George Washington published his farewell address (with its famous admonition to "steer clear of permanent alliance with any portion of the foreign world'') in 1796 and died three years later. Dwight Eisenhower delivered his farewell address (with its fateful warning about the "military-industrial complex'') in 1961 but lived another eight years. Both shaped American values and the country's view of its role in the world.
Now comes a third remarkable farewell, this one not a printed message or delivered speech but a book-length meditation on what it means to face the hard challenges of long life and the sobering likelihood of imminent death. John McCain's valedictory message, at the booksellers under the title "The Restless Wave,'' is a 400-page reflection on hardship, a homily on purpose, a celebration of life — and a challenge to Americans to live up to their values and founding principles at a time when both are in jeopardy. On its last page sits Robert Louis Stevenson's spare verse with a stirring line ("Glad did I live and gladly die'') from an eight-line poem with a poignant title: "Requiem.''
The recent days of McCain — rebellious flyboy, Hanoi prisoner of war, classic senator, Republican rebel, and yet quiet pastor of patriotism — have been full of drama. Suffering from glioblastoma tumors in the brain, he cast the deciding vote to preserve the health care plan of the man who defeated him in the 2008 presidential election. He spoke up for immigrants when all his party allies demonized them. And as a peculiarly tone-deaf White House official dismissed McCain's views because "he's dying anyway,'' the Arizona senator, first elected to Congress in 1982, opposed torture when colleagues who did not share his experience with ruthless beatings and remorseless solitary confinement prepared to support a CIA nominee who herself had prosecuted torture.
McCain memoirs are a sturdy perennial on American bookshelves — his name appears on the spine of a handful — but this one is different, not least because both he and his outlook (once fairly conventional Republican fare but now described as "maverick'' because those views no longer are conventional) are in rapid decline. This book is clearly intended to be his last testimony and last political will and testament.
In truth, the words, thoughts, and impulses that comprise the McCain testimony once were well-worn cliches, unremarkable boilerplate from graveside Memorial Day speeches and Fourth of July stemwinders on the town green. "We are citizens of a republic made of shared ideals forged in a new world to preface the tribal enmities that tormented the old one,'' he writes, adding: "[W]e share that awesome heritage and the responsibility to embrace it. Whether we think each other right or wrong in our views on the issues of the day, we owe each other our respect . . . ''
Today those words, and many others between the covers of "The Restless Wave,'' are frontal challenges to the current zeitgeist, to his colleagues on Capitol Hill, to that man in the White House (the locution Republicans used when they didn't want to utter Franklin Roosevelt's name). For McCain's days right now — and his book — are aimed at getting Americans to reconsider, and to reclaim, the principles and even the rhetoric that are our ancient heritage and not, to his mind, antiquarian, obsolete banalities.
He begins the paragraph quoted above with this introductory passage, proof that a topic sentence — that hoary memory from grammar school lessons! — can give power to a vital topic: "Before I leave I'd like to see our politics begin to return to the purposes and practices that distinguish our history from the history of other nations.'' There is no transition phrase quite like the words "Before I leave . . . '' from a man coming to terms with taking leave of this life.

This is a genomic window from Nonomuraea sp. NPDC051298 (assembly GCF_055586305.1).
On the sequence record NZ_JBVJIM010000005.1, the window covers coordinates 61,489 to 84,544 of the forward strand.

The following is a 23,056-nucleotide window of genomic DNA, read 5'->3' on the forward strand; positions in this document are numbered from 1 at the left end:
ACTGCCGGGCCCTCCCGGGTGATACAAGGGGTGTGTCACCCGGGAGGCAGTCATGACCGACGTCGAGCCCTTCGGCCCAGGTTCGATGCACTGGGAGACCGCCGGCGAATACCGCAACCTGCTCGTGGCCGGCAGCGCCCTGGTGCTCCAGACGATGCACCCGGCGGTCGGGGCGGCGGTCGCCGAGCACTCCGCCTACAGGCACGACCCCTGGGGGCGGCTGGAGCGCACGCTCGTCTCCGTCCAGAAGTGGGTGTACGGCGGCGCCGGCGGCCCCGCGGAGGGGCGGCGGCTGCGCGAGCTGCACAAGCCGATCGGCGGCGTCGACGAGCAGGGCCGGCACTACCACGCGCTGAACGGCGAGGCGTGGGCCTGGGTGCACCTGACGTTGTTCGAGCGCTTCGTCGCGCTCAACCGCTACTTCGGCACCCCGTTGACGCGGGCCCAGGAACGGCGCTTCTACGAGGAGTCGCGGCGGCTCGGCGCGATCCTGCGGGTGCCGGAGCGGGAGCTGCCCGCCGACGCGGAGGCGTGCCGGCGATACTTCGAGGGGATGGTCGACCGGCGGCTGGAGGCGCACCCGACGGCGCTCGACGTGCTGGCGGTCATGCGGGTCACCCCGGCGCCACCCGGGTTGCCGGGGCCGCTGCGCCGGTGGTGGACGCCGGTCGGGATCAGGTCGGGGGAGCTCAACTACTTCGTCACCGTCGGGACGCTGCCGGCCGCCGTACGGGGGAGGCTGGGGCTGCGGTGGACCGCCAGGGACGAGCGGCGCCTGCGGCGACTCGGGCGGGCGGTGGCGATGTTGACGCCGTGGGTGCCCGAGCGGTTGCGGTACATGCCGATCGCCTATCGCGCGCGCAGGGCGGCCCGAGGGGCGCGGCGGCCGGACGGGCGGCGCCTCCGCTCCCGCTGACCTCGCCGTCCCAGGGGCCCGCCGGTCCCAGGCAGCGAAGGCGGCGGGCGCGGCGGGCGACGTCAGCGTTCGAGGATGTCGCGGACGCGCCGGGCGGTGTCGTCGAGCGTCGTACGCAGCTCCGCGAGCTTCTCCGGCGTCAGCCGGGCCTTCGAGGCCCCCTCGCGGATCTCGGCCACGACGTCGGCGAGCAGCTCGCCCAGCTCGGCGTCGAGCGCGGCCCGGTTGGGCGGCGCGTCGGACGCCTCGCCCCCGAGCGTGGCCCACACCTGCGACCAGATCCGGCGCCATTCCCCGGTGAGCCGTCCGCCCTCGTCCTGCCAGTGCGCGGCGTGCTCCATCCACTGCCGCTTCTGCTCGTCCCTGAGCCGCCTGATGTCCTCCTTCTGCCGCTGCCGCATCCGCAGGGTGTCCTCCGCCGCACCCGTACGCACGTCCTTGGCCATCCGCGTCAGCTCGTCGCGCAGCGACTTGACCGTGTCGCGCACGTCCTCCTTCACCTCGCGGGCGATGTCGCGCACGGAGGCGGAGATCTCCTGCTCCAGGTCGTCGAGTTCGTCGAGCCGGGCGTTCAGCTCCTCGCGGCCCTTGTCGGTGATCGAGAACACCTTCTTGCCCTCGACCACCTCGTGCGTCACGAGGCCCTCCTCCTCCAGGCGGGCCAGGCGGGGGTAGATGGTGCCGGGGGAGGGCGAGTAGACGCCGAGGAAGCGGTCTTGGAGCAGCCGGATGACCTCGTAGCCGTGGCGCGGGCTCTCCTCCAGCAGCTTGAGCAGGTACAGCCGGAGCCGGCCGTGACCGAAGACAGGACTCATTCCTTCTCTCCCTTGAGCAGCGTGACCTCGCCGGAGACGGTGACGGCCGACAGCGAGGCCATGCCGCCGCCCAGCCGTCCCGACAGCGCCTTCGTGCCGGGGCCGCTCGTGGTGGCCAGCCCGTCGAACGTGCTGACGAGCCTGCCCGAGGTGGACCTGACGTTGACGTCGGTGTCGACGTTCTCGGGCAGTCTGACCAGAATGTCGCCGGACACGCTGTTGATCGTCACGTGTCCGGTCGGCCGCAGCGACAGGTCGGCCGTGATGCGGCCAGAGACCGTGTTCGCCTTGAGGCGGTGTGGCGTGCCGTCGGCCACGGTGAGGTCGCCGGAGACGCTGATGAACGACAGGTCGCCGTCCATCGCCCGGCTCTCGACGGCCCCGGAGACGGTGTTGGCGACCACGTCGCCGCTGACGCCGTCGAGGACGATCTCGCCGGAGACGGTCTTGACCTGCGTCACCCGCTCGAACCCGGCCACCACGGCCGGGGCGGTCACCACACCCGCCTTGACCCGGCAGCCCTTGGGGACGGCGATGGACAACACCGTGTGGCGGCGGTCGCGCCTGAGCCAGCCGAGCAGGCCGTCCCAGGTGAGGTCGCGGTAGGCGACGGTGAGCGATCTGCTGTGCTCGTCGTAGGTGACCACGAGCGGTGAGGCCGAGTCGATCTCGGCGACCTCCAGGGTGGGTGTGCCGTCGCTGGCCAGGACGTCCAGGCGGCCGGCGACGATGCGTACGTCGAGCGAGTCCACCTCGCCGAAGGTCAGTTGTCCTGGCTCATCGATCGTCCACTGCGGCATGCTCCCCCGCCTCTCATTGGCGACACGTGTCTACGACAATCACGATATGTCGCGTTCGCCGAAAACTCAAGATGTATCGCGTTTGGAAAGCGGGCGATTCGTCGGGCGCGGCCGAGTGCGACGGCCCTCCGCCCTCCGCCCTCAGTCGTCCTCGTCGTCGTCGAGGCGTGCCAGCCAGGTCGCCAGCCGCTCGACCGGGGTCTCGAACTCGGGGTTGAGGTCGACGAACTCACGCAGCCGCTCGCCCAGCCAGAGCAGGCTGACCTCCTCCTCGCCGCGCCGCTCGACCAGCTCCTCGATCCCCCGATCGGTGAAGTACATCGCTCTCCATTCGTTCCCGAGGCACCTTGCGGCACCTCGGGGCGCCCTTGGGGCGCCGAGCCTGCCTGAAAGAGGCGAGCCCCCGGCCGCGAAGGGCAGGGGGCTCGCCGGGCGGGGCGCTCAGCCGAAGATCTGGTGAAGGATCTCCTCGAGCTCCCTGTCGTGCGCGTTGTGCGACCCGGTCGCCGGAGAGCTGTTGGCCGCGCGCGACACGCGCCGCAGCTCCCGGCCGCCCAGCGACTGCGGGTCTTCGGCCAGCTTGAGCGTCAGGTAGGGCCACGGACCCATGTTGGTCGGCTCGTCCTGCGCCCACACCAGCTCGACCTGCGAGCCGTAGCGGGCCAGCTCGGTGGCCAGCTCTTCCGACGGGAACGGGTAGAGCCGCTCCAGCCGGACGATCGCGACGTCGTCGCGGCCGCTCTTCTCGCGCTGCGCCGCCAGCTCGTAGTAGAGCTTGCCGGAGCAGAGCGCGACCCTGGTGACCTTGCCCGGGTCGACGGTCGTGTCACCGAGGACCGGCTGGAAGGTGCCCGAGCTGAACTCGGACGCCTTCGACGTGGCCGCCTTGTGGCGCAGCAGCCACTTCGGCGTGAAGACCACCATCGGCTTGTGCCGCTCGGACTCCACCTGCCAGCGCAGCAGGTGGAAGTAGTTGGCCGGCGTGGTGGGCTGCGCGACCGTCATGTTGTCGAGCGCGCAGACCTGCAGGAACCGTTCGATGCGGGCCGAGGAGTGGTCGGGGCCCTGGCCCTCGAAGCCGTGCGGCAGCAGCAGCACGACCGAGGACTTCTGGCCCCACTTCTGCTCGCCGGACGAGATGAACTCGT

McCain's book brings the reader of those earlier memoirs up to date on his last years in the Senate, particularly on his involvement in Iraq and Afghanistan debates, but, really, all of that is mostly ballast to fill out a book sharply critical of that man in the White House ("He has declined to distinguish the actions of our government from the crimes of despotic ones'' and "Flattery secures his friendship, criticism his enmity'') and disparaging of Americans' current tendency to seek comfort in their own views and to shield themselves from others' ("We are secluding ourselves in ideological ghettos. We don't have to debate rationally or even be exposed to ideas that contradict ours'').
It is difficult at this passage to repress the impulse to apply to McCain the verdict of Malcolm in Shakespeare's "Macbeth'' at the execution of Cawdor, and to argue that nothing in his life became him like the leaving it. But unlike Cawdor, McCain was quite the opposite of a traitor, and instead of a final confession that marks a return to honor he offers a guide for others who have lost their way:
"The right to life and liberty, to be governed by consent and ruled by laws, to have equal justice and protection of property, these values are the core of our national identity. And it is fidelity to them — not ethnicity or religion, culture or class — that makes one an American.''
When McCain was in high school at age 17 in 1954, that passage — like so much of the content of the book he would write at age 81 in 2018 — would have been considered insipid. More than six decades later, that message is incendiary. In the two-thirds-of-a-century gap between the insipid and the incendiary, we have departed from what led generations of the McCain family to wear the country's uniform in war and, presumably, eventually to rest in peace.
THE RESTLESS WAVE:
Good Times, Just Causes, Great Fights, and Other Appreciations
By John McCain and Mark Salter
Simon and Schuster, 402 pp., $30
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